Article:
Education is of strategic importance, not just for individuals but also for society as a whole. It keeps everything moving forward in a world that is becoming increasingly complex, exacerbated by accelerated change – and occasionally revolutionary change. What could, indeed, what should be the best way to educate leaders in the future? This was the focal topic of the seventh Steinbeis Competence Day, which took place on 3 December, 2015 in the Stuttgart Haus der Wirtschaft (House of Commerce).
This topic was also the focal point of a special research project looking at Leadership Education. The project was spearheaded by the School of International Business and Entrepreneurship (SIBE) at Steinbeis University Berlin and the chair for General Education Science and Education Research at LMU Munich. The research project was presented and discussed over the course of the day, alongside findings to date.
A key issue looked at in all speeches was the topic of competence, which according to the definition of Prof. Dr. John Erpenbeck (SIBE) is the ability or disposition to organize actions oneself. A point highlighted in the opening speech by Prof. Dr. Werner G. Faix (SIBE) was that competence only arises in situations that are challenging.
Thus, such an aptitude is particularly crucial in business, which is becoming increasingly fastpaced and also more uncertain. Prof. Dr. Rudolf Tippelt (LMU Munich) talked about the early “socialization” of managers: what they have in common are resumes that show volunteer work or time spent abroad. Tippelt noted that education now aims to go beyond mere specialist training and that it’s important for up-and-coming managers to learn to deal with uncertainty and about collaborative networking.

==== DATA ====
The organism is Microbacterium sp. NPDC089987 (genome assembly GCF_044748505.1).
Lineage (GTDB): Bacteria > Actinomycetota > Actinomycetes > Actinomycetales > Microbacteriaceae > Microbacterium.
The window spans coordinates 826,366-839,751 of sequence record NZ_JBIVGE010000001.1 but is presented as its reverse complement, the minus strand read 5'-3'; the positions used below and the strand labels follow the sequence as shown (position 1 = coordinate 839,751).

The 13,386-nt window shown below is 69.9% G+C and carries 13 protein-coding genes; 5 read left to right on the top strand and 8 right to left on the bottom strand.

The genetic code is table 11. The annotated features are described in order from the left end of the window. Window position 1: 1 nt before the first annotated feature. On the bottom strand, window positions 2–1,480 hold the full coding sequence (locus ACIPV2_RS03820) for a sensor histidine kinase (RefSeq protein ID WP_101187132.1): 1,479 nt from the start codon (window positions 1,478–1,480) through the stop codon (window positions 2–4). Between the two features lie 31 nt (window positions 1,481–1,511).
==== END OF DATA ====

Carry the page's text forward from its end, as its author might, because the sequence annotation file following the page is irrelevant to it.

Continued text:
The subsequent talks by staff at SIBE included the recent findings of academic papers. Following a survey of managers, Stefanie Kisgen formulated education goals for master’s management degrees. Kisgen asked managers what they think leadership education will be like in 2030. One of her findings: The surveyed managers believe that management degrees will place more emphasis on personality in the future rather than on knowledge. The topic being examined in studies by Silke Keim (Saphir Kompetenz GmbH) is the competence measurement method used for KODE®, a test completed by all SIBE students several times during their studies. These tests make it possible to determine students’ management potential by examining self-assessments and the third-party assessments of business mentors. The comparisons shed light on skills relevant to management such as acquisition strengths and analytical abilities. Measurements from a variety of student courses showed that the self-assessments very frequently overlap with thirdparty assessments. Furthermore, the two values improve over the course of studies with the sharpest rise for innovation propensity and resilience. Competence was another topic looked at in a talk by Ardin Djalali, who compared the efficiency and effectiveness of teaching methods used on MBA degree programs worldwide. Jens Mergenthaler talked about an education model aimed at empowering people to lead others. This also involved taking a closer look at the word “lead” with questions such as “Can you lead a stone?” His response was no, because a stone does not have the option of not following instructions. As a result, leadership means wanting to have an influence on the actions of others, who nonetheless are free to decide if they will follow. Within his model of leadership, Mergenthaler therefore looked not only at leaders themselves, but also at those being led, thus bringing the seventh Steinbeis Competence Day to a close.
The next Steinbeis Competence Day will take place on 6 December 2016.
Videos of selected speeches are available in German at www.steinbeis-competence-tag.de